SAS Drakensberg (A301) arrived on station in the northern sector of the Mozambique Channel this week for a duty tour that will see anti-piracy and anti-crime taskings executed.
This is not the first time the 32-year-old fleet replenishment ship has been deployed on Operation Copper, the ongoing bilateral anti-piracy operation involving Southern African Development Community (SADC) member states Mozambique and South Africa.
“Drakies” as she is widely and affectionately known, was on station in the Mozambique Channel some years ago when the first and to date only involvement of a South African maritime asset in halting an attempted pirate raid happened. Drakensberg was tasked by the EU’s Operation Atalanta to be a “stopper” at the top end of the Mozambique Channel in the event of pirates attempting escape down the east coast from waters off the Horn of Africa.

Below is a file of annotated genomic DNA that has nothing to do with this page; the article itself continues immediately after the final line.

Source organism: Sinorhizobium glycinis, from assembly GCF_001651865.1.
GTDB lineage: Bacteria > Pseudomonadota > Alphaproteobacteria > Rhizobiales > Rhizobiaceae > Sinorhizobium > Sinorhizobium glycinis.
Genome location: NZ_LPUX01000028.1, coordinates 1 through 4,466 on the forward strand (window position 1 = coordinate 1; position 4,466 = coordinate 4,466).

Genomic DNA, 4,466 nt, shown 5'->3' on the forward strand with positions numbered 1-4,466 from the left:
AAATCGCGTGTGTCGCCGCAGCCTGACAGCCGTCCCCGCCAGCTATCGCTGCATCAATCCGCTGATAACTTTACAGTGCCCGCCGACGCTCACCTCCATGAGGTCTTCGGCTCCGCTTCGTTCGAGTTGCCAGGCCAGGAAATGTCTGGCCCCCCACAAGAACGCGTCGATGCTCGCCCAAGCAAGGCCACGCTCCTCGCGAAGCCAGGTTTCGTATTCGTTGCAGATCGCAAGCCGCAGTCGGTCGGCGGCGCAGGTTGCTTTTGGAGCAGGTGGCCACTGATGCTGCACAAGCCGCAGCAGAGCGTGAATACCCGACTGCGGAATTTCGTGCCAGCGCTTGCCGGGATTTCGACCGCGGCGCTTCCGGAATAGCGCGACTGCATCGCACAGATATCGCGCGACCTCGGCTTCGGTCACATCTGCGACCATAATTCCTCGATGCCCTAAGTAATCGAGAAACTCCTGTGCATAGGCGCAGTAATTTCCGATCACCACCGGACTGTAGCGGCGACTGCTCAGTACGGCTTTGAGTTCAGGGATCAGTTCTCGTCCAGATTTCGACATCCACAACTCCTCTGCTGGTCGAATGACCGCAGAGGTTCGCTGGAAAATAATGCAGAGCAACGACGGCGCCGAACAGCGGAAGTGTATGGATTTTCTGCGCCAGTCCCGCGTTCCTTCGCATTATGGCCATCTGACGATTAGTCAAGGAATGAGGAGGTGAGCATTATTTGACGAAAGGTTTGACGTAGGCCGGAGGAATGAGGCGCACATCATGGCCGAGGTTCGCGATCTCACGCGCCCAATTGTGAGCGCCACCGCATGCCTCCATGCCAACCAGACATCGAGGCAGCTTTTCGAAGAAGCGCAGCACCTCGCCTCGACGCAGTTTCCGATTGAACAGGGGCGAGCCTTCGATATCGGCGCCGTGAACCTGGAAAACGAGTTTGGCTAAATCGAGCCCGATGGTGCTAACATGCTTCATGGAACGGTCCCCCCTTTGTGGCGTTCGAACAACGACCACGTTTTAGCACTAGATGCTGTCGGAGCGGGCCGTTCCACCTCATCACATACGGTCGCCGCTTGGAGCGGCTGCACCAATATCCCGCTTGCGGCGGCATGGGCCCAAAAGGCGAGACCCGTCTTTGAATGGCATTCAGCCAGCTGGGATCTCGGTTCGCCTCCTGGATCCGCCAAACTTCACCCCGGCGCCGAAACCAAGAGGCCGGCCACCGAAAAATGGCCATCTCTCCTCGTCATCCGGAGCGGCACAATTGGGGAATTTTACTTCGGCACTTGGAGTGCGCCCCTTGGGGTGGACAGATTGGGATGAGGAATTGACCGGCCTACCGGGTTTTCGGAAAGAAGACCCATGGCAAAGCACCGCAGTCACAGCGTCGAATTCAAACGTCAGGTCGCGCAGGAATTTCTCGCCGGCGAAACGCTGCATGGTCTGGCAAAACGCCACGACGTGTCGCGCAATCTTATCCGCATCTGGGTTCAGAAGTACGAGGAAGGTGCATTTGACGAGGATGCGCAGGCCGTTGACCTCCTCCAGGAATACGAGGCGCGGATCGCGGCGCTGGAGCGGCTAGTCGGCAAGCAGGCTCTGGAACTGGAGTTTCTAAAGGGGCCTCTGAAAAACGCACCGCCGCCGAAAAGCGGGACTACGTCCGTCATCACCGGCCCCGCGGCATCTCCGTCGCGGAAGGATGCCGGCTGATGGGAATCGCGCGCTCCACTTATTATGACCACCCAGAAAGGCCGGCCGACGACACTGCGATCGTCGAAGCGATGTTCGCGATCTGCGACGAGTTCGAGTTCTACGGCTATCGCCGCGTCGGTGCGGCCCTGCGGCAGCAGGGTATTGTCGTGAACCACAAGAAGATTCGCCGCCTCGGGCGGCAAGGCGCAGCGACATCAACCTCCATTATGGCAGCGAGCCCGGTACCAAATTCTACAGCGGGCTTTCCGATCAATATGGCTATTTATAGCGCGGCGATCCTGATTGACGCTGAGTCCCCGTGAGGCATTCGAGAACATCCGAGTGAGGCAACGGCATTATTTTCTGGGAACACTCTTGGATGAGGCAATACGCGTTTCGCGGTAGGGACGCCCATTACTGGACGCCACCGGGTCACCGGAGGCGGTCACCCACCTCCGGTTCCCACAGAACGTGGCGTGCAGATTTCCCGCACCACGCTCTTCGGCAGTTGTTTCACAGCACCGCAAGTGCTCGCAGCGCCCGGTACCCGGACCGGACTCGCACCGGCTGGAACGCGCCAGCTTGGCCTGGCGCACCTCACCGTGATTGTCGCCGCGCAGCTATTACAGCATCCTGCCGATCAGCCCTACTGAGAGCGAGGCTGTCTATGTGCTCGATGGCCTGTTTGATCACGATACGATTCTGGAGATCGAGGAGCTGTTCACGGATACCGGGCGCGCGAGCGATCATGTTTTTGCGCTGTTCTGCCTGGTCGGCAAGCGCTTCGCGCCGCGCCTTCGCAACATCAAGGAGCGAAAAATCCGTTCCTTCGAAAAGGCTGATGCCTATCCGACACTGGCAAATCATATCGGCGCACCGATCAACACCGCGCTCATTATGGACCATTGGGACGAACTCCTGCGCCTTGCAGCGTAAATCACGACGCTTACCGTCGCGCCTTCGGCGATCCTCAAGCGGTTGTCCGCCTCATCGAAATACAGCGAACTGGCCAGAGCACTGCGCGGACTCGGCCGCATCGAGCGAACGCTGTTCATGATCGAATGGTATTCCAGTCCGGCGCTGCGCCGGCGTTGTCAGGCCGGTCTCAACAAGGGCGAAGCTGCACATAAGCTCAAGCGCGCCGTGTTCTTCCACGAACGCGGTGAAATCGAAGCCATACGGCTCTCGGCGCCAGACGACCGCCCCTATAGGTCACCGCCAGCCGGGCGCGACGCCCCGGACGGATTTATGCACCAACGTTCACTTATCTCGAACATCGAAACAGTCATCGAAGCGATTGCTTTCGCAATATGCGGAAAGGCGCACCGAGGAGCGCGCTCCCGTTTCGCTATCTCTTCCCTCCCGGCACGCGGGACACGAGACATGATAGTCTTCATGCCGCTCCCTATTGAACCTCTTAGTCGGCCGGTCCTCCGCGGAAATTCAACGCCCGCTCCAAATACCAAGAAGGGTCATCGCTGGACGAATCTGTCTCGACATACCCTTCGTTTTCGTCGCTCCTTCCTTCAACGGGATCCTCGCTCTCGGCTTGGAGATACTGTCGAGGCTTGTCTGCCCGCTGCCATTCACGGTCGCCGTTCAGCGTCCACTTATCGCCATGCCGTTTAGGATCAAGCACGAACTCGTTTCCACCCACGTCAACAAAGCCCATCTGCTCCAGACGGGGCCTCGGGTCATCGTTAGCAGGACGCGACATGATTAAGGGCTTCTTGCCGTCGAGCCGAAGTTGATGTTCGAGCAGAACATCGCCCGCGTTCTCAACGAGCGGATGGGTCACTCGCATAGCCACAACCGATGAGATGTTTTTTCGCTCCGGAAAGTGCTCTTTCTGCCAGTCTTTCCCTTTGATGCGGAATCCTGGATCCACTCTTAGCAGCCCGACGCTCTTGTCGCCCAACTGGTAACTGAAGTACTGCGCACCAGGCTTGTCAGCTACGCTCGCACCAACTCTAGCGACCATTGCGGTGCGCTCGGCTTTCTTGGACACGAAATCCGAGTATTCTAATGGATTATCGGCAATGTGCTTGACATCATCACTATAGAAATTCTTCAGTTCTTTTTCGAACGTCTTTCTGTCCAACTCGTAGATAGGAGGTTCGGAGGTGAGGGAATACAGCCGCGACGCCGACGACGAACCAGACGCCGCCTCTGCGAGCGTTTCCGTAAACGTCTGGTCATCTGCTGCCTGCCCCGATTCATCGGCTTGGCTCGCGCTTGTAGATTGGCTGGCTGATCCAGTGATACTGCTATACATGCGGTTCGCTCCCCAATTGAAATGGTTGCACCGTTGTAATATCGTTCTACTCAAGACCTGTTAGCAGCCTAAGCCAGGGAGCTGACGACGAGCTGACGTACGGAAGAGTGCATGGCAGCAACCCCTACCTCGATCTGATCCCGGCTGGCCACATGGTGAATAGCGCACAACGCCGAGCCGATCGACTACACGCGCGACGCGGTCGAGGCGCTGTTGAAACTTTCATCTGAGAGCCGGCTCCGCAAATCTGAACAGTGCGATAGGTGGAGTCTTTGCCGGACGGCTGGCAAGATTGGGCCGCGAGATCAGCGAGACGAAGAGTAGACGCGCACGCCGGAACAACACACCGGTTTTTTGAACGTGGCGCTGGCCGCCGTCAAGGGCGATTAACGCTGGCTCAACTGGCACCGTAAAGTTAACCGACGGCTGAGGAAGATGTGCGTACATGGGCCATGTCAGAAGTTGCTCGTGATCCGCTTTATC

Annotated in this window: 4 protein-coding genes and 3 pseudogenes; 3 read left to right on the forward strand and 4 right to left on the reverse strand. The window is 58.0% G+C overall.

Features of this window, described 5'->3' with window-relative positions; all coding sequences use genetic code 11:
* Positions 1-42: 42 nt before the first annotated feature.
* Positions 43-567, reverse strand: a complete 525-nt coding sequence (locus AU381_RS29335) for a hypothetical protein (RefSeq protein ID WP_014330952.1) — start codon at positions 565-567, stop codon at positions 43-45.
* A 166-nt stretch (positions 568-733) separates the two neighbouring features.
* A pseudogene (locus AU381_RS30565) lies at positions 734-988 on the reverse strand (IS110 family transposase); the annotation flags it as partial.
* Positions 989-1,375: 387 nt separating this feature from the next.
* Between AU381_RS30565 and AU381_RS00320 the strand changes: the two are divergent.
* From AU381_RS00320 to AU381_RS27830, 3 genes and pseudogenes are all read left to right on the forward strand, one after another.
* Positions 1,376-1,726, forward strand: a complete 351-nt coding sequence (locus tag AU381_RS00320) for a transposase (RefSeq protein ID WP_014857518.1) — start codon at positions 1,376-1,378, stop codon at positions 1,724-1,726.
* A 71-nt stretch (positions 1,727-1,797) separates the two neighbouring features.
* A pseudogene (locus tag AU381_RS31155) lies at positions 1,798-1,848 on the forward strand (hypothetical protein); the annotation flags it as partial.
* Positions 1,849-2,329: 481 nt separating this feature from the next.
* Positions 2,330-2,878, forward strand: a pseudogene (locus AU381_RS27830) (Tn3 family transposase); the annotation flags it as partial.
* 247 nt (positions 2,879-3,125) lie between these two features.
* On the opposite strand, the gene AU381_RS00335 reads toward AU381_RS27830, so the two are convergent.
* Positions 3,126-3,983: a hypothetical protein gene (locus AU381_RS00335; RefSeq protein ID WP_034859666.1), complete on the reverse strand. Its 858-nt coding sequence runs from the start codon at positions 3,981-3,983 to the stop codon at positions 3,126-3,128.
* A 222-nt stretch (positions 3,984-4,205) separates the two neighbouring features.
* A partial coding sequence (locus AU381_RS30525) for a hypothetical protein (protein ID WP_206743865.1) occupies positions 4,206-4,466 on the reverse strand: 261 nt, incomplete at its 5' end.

This time the tasking will see Drakensberg, in addition to using its electronic eyes and ears to keep watch on suspicious craft, be temporary home to elements of the SA Navy Maritime Reaction Squadron (MRS) along with Mozambican marines. Their tasking is essentially anti-crime as the just over twelve thousand ton vessel works planned patrols in an area close to the oil and gas fields off northern Mozambique.
The Mozambique Navy, part of the country’s defence force (Forças Armadas de Defesa de Moçambique -`FADM), has allocated an unknown number of its fast patrol craft for the current tasking.
As with previous Op Copper deployments, intelligence gathered will be forwarded to the relevant authorities for possible further action.
The ship will be self-sufficient for the full period of deployment with no support vessel or SA Air Force assets planned to deliver or drop supplies.
Indications are the deployment is set to run until month-end, but this could change.
The SA Navy’s previous Operation Copper deployment with the frigate SAS Amatola (F145) set for April was scuppered by technical and manpower problems compounded by Cyclone Idai.